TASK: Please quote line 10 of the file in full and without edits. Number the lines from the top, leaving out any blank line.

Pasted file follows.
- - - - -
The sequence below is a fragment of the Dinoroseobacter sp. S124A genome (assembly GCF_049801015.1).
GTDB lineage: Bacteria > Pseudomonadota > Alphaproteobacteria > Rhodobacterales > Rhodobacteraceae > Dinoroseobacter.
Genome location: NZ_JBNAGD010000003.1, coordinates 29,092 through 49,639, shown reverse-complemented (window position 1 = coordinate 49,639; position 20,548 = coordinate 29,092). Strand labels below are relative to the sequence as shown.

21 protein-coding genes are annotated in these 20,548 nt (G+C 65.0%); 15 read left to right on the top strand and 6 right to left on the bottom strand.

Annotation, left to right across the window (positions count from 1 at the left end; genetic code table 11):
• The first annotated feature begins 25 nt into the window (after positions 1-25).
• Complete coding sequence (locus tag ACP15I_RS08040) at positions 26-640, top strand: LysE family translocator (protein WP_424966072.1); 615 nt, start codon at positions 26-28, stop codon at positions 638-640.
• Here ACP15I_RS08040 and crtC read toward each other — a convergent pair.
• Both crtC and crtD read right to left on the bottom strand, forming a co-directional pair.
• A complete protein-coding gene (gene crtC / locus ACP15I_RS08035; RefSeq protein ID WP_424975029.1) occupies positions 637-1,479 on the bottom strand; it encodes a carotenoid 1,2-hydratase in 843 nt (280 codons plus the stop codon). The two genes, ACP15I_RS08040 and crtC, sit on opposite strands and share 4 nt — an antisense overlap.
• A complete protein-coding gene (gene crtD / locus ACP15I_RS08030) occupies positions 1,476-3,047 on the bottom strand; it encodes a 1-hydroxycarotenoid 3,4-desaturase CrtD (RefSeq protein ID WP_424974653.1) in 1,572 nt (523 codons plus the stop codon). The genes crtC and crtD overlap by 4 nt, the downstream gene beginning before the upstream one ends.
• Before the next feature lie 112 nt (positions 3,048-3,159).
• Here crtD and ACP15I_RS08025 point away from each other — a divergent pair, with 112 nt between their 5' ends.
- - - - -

• A complete protein-coding gene (gene crtC / locus ACP15I_RS08035; RefSeq protein ID WP_424975029.1) occupies positions 637-1,479 on the bottom strand; it encodes a carotenoid 1,2-hydratase in 843 nt (280 codons plus the stop codon). The two genes, ACP15I_RS08040 and crtC, sit on opposite strands and share 4 nt — an antisense overlap.